Schley appeared to be In a particularly pleasant
mood when he left the President.
The visit cave rise to animated discussion and
gossip, wherever it bet-rime known, producing
some astonishing speculation and rather far
fetched conjectures as to the developments that
might be expected from the conference. Ad
miral Fchley firmly declined to disclose any
thing of the nature of his mission, and at the
Navy Department nothing whatever was known.
Secretary Long, who was with the President an
hour before the visit, lid net know that »he
President had an appointment with Schley, and
had no Intimation that such a meeting was con
templated.
Those who guessed most industriously and
knowingly connected Bcbley*a visit to-day with
that of Admiral Dewey on Saturday, and ex
pressed a convlcti.n that another "solution" of
the naval controversy was Imminent. Whether
there Is any substantial foundation for this be
lief. It certainly is not traceable to an authori
tative source.
It is a fact that Admiral Bchley, on th» ad
vice of his counsel, sought an opportunity to
lay directly before the President bis story of C.ie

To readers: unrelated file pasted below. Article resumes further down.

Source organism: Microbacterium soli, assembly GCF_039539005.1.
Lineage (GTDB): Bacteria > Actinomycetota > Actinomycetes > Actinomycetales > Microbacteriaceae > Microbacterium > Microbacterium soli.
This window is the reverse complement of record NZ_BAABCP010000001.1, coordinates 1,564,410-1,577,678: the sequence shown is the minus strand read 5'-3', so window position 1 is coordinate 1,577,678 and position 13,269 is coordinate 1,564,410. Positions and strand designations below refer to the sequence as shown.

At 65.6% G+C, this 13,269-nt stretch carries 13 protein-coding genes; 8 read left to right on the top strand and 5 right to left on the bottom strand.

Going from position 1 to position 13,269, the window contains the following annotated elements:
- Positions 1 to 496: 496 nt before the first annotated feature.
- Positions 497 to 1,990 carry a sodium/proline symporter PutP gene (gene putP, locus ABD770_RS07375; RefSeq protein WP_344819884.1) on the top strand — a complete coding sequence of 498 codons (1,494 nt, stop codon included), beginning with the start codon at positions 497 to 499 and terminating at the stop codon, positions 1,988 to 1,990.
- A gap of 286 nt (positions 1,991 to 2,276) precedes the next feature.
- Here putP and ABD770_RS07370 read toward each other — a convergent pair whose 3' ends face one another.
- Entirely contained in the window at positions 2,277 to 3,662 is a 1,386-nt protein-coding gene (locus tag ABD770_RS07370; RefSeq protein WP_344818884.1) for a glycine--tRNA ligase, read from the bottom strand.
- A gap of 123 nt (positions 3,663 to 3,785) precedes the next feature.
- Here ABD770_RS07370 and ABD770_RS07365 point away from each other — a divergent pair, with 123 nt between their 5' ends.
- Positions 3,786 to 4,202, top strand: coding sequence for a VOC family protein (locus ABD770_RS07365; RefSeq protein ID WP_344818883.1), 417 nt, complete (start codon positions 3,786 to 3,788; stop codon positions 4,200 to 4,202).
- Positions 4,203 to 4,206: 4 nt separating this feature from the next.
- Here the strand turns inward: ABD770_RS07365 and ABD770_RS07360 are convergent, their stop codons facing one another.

campaign. Including many matters not brought
out before the court of Inquiry, us well as to
point oat install. - H o f what he considered the
court's disregard of testimony In his favor.
He also wanted to assur- th" President of his
desire to end th<> matter and to avoid further
public agitation. Beyond this. It may not be
known for several 'lays what occurred in the
Cabinet room to-day, but it is certain that a
better understanding exists than ever before,
and that the President Is in a position to suc
ceed, where th* 1 Navy Department could not. In
effectually disposing of the affair.
Hefore leaving the White House Admiral
Schley told the President thai he would start
on Thursday for a visit of t«n days at Savan
nah, to Genera] W. W. Gordon, who served with
him on the Porto Rlcan Evacuation Commis
sion, and that next month be would make a
tour In the West.
Senator Proctor spoke to the President to
day before Schley's visit in favor of some
recognition for Captain Clark, of the Oregon, for
his splendid work at Santiago. Senator Proctor
is emphatic In his opinion that Captain Clark
deserves notable distinction for his conspicuous
services in the Spanish w;>r.
MILLION FOR A MEMORIAL.
MR. AM) MRS. HAROLD BfOORMICK
ENDOW INSTITITK FOR INIKC
TlOUft DISEASES.
cnlcaso. Jan. ti. An endowment of $1,000,000
has been given by Mr and Mrs. Harold McCor
mlck, of Chicago, to found ■ medical Institution
which will be known as the Memorial Institute
for Infectious Diseases. It will he a tribute to
the memory of their little son, John Rockefeller
McCormick, whi died from scariet fever a year